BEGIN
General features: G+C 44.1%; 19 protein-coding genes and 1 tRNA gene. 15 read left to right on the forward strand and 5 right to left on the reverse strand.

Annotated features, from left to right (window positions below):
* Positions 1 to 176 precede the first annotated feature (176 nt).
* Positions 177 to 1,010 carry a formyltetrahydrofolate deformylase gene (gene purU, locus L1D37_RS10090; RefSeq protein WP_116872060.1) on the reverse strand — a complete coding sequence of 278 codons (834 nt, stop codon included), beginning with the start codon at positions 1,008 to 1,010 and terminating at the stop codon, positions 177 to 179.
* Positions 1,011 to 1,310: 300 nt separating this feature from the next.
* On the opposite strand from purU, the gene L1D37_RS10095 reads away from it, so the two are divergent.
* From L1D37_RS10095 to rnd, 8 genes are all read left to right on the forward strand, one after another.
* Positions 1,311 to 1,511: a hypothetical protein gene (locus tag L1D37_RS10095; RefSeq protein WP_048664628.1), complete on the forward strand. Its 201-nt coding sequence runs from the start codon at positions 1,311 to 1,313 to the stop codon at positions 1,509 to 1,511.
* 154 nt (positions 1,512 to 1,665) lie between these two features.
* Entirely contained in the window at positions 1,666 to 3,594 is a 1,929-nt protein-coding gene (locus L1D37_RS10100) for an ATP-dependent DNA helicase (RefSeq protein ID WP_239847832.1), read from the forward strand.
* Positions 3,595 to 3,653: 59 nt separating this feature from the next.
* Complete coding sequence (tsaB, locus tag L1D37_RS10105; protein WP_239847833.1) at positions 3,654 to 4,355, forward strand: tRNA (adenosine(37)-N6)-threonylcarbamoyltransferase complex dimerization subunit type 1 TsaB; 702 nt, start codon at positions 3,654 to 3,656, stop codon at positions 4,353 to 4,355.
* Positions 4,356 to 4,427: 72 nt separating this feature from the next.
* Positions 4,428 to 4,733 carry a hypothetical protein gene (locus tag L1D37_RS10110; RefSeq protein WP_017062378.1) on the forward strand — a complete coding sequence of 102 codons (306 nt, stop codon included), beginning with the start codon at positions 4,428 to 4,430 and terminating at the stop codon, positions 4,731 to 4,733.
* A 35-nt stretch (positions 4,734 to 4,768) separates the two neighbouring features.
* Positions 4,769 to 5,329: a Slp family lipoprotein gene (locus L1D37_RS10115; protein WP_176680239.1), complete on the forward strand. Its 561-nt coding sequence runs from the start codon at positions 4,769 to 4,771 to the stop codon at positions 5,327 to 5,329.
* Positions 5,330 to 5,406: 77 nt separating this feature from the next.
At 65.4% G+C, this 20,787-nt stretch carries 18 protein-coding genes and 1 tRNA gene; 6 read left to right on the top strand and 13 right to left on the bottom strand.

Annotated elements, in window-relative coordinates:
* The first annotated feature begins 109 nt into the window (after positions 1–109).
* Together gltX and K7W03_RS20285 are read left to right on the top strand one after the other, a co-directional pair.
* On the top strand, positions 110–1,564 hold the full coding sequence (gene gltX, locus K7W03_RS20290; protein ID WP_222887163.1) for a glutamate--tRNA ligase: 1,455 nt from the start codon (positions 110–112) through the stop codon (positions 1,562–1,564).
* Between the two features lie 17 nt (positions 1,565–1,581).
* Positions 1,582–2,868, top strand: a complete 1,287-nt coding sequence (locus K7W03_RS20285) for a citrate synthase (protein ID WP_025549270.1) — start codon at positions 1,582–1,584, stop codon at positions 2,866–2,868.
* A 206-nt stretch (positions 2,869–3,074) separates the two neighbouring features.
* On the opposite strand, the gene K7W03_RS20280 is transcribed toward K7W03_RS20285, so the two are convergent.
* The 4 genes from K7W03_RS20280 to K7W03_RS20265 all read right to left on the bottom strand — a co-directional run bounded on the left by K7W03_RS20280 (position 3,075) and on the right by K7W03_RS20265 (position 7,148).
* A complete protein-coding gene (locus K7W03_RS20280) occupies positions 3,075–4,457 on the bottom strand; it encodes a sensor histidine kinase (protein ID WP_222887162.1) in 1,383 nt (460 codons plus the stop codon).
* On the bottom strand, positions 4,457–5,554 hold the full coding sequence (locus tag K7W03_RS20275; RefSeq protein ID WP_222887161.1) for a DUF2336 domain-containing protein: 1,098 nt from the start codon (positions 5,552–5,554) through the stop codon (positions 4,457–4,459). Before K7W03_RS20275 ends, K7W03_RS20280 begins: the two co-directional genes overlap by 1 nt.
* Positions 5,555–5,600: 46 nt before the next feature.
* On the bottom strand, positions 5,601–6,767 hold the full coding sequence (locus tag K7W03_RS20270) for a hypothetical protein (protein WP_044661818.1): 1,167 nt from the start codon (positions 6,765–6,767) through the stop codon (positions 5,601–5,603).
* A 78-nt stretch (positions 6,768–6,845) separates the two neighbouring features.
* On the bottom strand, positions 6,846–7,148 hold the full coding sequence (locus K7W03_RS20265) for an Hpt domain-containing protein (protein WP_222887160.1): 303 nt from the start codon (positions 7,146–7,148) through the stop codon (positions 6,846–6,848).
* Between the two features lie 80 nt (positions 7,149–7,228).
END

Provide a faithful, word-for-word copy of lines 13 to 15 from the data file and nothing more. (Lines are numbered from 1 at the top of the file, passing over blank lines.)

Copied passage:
* Positions 4,356 to 4,427: 72 nt separating this feature from the next.
* Positions 4,428 to 4,733 carry a hypothetical protein gene (locus tag L1D37_RS10110; RefSeq protein WP_017062378.1) on the forward strand — a complete coding sequence of 102 codons (306 nt, stop codon included), beginning with the start codon at positions 4,428 to 4,430 and terminating at the stop codon, positions 4,731 to 4,733.
* A 35-nt stretch (positions 4,734 to 4,768) separates the two neighbouring features.